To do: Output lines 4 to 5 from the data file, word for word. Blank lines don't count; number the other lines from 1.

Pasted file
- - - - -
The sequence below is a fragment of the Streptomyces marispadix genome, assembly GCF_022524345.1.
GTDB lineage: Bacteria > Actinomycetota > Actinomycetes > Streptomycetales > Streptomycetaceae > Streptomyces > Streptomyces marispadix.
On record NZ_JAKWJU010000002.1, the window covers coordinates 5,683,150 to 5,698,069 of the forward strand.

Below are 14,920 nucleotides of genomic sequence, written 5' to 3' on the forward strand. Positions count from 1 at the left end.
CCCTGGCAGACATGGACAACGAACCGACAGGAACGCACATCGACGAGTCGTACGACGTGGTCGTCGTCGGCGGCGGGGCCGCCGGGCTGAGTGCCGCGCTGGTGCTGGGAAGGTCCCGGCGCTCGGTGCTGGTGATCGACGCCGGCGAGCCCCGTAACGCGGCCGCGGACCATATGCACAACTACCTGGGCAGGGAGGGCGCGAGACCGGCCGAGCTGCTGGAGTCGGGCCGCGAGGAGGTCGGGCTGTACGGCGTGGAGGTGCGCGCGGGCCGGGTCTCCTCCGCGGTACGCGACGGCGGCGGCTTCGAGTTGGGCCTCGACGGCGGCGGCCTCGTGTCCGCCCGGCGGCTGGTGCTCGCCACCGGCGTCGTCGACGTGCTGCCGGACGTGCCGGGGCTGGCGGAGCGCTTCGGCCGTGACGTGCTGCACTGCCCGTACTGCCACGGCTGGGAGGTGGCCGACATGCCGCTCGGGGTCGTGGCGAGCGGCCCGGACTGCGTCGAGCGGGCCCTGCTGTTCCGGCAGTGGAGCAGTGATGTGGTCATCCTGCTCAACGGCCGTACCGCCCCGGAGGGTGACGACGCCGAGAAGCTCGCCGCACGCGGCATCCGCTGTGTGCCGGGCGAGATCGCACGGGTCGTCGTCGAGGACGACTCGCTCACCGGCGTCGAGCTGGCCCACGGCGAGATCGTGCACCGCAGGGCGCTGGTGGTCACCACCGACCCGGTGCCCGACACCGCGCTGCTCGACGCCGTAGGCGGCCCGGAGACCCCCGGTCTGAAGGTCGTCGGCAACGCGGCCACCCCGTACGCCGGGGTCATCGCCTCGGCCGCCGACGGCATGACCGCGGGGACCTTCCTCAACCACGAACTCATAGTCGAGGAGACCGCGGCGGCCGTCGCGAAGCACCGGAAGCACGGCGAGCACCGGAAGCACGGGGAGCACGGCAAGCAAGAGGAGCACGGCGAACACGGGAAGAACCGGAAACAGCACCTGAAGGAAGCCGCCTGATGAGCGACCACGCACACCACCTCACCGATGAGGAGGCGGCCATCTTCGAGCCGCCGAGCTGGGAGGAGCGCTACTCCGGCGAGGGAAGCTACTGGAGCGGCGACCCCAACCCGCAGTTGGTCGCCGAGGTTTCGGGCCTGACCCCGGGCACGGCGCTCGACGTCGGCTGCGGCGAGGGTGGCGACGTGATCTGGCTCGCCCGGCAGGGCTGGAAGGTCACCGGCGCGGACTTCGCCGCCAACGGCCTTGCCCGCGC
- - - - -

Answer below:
Below are 14,920 nucleotides of genomic sequence, written 5' to 3' on the forward strand. Positions count from 1 at the left end.
CCCTGGCAGACATGGACAACGAACCGACAGGAACGCACATCGACGAGTCGTACGACGTGGTCGTCGTCGGCGGCGGGGCCGCCGGGCTGAGTGCCGCGCTGGTGCTGGGAAGGTCCCGGCGCTCGGTGCTGGTGATCGACGCCGGCGAGCCCCGTAACGCGGCCGCGGACCATATGCACAACTACCTGGGCAGGGAGGGCGCGAGACCGGCCGAGCTGCTGGAGTCGGGCCGCGAGGAGGTCGGGCTGTACGGCGTGGAGGTGCGCGCGGGCCGGGTCTCCTCCGCGGTACGCGACGGCGGCGGCTTCGAGTTGGGCCTCGACGGCGGCGGCCTCGTGTCCGCCCGGCGGCTGGTGCTCGCCACCGGCGTCGTCGACGTGCTGCCGGACGTGCCGGGGCTGGCGGAGCGCTTCGGCCGTGACGTGCTGCACTGCCCGTACTGCCACGGCTGGGAGGTGGCCGACATGCCGCTCGGGGTCGTGGCGAGCGGCCCGGACTGCGTCGAGCGGGCCCTGCTGTTCCGGCAGTGGAGCAGTGATGTGGTCATCCTGCTCAACGGCCGTACCGCCCCGGAGGGTGACGACGCCGAGAAGCTCGCCGCACGCGGCATCCGCTGTGTGCCGGGCGAGATCGCACGGGTCGTCGTCGAGGACGACTCGCTCACCGGCGTCGAGCTGGCCCACGGCGAGATCGTGCACCGCAGGGCGCTGGTGGTCACCACCGACCCGGTGCCCGACACCGCGCTGCTCGACGCCGTAGGCGGCCCGGAGACCCCCGGTCTGAAGGTCGTCGGCAACGCGGCCACCCCGTACGCCGGGGTCATCGCCTCGGCCGCCGACGGCATGACCGCGGGGACCTTCCTCAACCACGAACTCATAGTCGAGGAGACCGCGGCGGCCGTCGCGAAGCACCGGAAGCACGGCGAGCACCGGAAGCACGGGGAGCACGGCAAGCAAGAGGAGCACGGCGAACACGGGAAGAACCGGAAACAGCACCTGAAGGAAGCCGCCTGATGAGCGACCACGCACACCACCTCACCGATGAGGAGGCGGCCATCTTCGAGCCGCCGAGCTGGGAGGAGCGCTACTCCGGCGAGGGAAGCTACTGGAGCGGCGACCCCAACCCGCAGTTGGTCGCCGAGGTTTCGGGCCTGACCCCGGGCACGGCGCTCGACGTCGGCTGCGGCGAGGGTGGCGACGTGATCTGGCTCGCCCGGCAGGGCTGGAAGGTCACCGGCGCGGACTTCGCCGCCAACGGCCTTGCCCGCGC